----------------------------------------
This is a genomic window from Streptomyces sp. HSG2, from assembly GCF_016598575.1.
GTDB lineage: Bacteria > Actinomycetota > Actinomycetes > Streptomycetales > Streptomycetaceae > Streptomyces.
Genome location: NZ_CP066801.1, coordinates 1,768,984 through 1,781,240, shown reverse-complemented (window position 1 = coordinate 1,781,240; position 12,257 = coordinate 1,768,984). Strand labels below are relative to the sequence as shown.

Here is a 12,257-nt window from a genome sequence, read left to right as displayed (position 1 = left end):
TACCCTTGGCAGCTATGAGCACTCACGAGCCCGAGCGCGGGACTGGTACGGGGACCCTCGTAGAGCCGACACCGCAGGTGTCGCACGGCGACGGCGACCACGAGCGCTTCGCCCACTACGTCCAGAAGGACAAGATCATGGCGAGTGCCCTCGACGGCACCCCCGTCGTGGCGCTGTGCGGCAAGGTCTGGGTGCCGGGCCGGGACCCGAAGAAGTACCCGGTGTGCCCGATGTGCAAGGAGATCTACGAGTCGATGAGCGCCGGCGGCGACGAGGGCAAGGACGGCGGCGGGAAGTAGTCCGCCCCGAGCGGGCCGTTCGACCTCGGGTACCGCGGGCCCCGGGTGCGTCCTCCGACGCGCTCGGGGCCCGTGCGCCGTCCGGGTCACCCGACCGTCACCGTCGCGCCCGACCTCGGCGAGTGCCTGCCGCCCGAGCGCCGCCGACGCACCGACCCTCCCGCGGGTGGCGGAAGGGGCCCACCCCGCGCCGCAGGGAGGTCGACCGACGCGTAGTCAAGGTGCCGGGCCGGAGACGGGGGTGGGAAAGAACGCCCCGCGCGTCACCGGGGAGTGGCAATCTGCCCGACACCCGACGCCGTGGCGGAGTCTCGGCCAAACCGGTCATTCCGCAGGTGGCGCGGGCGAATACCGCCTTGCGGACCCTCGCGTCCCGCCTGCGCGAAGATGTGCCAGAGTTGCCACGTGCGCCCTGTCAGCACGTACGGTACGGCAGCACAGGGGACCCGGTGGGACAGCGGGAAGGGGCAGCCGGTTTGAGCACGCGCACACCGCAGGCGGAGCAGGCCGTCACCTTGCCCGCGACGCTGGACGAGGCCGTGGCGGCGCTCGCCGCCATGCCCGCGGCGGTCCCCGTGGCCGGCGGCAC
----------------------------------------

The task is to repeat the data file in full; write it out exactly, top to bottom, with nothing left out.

This is a genomic window from Streptomyces sp. HSG2, from assembly GCF_016598575.1.
GTDB lineage: Bacteria > Actinomycetota > Actinomycetes > Streptomycetales > Streptomycetaceae > Streptomyces.
Genome location: NZ_CP066801.1, coordinates 1,768,984 through 1,781,240, shown reverse-complemented (window position 1 = coordinate 1,781,240; position 12,257 = coordinate 1,768,984). Strand labels below are relative to the sequence as shown.

Here is a 12,257-nt window from a genome sequence, read left to right as displayed (position 1 = left end):
TACCCTTGGCAGCTATGAGCACTCACGAGCCCGAGCGCGGGACTGGTACGGGGACCCTCGTAGAGCCGACACCGCAGGTGTCGCACGGCGACGGCGACCACGAGCGCTTCGCCCACTACGTCCAGAAGGACAAGATCATGGCGAGTGCCCTCGACGGCACCCCCGTCGTGGCGCTGTGCGGCAAGGTCTGGGTGCCGGGCCGGGACCCGAAGAAGTACCCGGTGTGCCCGATGTGCAAGGAGATCTACGAGTCGATGAGCGCCGGCGGCGACGAGGGCAAGGACGGCGGCGGGAAGTAGTCCGCCCCGAGCGGGCCGTTCGACCTCGGGTACCGCGGGCCCCGGGTGCGTCCTCCGACGCGCTCGGGGCCCGTGCGCCGTCCGGGTCACCCGACCGTCACCGTCGCGCCCGACCTCGGCGAGTGCCTGCCGCCCGAGCGCCGCCGACGCACCGACCCTCCCGCGGGTGGCGGAAGGGGCCCACCCCGCGCCGCAGGGAGGTCGACCGACGCGTAGTCAAGGTGCCGGGCCGGAGACGGGGGTGGGAAAGAACGCCCCGCGCGTCACCGGGGAGTGGCAATCTGCCCGACACCCGACGCCGTGGCGGAGTCTCGGCCAAACCGGTCATTCCGCAGGTGGCGCGGGCGAATACCGCCTTGCGGACCCTCGCGTCCCGCCTGCGCGAAGATGTGCCAGAGTTGCCACGTGCGCCCTGTCAGCACGTACGGTACGGCAGCACAGGGGACCCGGTGGGACAGCGGGAAGGGGCAGCCGGTTTGAGCACGCGCACACCGCAGGCGGAGCAGGCCGTCACCTTGCCCGCGACGCTGGACGAGGCCGTGGCGGCGCTCGCCGCCATGCCCGCGGCGGTCCCCGTGGCCGGCGGCAC